The Caminito was originally built between 1901 and 1905 and was used to transport material and people between two power stations that were built either side of the El Chorro gorge. It wasn't until...
The Caminito was originally built between 1901 and 1905 and was used to transport material and people between two power stations that were built either side of the El Chorro gorge. It wasn't until the early 1920s that it was officially opened by King Alfonso XIII who walked its whole length and gave it its name. Since that time, the Camino has become one of the wonders of Spain.
The El Chorro Gorge (La Garganta del Chorro) is an amazing place, with huge walls of rock as high as 400m along its three-kilometre length. “El Chorro” can be loosely translated as the "spurt," which is exactly what the water used to do when travelling through the gorge’s narrow ravine. The height difference between the two man-made reservoirs at either end of the gorge provided a unique opportunity to develop hydroelectric energy. An almost revolutionary concept at the time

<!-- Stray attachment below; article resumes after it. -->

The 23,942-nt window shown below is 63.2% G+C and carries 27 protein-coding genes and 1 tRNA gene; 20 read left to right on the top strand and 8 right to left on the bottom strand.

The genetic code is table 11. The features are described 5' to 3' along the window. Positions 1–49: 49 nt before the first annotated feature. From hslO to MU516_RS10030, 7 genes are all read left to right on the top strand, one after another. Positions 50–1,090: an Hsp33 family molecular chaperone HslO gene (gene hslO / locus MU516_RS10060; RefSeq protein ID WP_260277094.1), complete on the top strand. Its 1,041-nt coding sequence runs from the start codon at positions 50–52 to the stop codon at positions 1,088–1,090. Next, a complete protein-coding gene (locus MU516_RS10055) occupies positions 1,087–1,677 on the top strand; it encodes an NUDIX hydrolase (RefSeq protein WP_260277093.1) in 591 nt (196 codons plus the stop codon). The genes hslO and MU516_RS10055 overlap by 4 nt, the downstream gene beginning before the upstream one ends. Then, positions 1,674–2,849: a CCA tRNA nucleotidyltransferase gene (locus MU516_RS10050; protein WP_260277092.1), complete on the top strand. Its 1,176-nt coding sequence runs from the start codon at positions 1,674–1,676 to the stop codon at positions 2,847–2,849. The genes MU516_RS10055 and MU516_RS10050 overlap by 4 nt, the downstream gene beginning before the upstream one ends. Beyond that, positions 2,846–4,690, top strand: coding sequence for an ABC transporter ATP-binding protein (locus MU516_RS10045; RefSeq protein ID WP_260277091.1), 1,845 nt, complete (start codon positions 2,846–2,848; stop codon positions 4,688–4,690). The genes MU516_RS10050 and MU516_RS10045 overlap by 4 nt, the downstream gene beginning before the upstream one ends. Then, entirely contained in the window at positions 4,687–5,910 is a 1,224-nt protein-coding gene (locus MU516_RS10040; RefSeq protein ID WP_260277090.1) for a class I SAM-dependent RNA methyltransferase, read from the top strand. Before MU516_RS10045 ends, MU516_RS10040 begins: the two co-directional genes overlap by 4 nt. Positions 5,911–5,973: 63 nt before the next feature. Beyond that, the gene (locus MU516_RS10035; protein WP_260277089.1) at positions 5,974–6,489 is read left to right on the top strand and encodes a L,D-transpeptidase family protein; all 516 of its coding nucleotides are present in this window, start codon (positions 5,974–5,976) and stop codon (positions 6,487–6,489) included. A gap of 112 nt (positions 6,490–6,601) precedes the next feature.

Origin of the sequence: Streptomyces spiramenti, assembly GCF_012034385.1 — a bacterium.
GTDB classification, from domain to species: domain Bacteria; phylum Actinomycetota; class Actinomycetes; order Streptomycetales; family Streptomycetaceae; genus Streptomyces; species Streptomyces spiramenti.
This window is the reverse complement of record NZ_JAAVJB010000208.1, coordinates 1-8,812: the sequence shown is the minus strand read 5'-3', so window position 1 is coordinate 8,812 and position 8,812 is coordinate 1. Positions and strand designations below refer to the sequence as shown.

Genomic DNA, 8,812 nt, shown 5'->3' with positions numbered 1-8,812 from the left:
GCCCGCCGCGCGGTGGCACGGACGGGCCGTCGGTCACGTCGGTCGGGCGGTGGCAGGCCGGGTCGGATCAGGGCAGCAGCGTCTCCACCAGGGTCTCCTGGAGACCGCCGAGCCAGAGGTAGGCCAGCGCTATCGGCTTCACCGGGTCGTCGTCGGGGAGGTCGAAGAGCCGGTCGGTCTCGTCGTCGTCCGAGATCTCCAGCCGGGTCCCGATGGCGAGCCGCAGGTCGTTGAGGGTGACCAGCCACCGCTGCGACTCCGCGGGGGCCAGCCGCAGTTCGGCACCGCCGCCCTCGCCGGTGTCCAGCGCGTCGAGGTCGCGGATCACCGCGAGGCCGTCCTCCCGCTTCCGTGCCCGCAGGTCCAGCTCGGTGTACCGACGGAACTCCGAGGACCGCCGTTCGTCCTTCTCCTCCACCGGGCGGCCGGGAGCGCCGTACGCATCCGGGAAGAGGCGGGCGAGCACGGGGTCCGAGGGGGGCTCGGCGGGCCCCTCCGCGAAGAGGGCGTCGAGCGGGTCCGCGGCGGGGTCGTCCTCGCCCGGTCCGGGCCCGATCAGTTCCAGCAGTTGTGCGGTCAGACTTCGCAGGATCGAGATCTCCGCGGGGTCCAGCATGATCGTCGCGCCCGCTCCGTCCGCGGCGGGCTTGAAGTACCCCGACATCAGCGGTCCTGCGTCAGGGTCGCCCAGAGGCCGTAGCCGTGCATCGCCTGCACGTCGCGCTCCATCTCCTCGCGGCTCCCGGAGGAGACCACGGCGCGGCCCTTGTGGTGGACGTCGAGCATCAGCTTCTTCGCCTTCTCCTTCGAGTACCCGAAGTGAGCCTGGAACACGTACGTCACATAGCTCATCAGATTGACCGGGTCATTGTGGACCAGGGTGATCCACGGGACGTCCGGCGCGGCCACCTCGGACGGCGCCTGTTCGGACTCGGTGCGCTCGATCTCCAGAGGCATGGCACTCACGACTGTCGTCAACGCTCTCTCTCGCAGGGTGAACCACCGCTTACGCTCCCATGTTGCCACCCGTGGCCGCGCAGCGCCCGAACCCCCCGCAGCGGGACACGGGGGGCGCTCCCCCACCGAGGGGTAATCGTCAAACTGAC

Electrical genius notwithstanding, the real attraction has always been the concrete catwalk, El Caminito del Rey, which threads the length of the gorge hanging precipitously halfway up its side. The original structure was said to be built by sailors who were used to climbing ropes and working while suspended above a void. Unconfirmed reports have also stated that prisoners, who were condemned to death, carried out some of the more dangerous tasks.
The government spoke of reforming the Camino for years. In late 2013, these plans finally came to fruition. The local authorities and the city of Malaga are sharing the total €5.5m renovation cost. €2.2m have been used for the new construction of the new Caminito, the rest is destined for additional services in the area, roads, parking and bus facilities. It promises to be one of the largest attractions in Andalusia, if not the whole of Spain.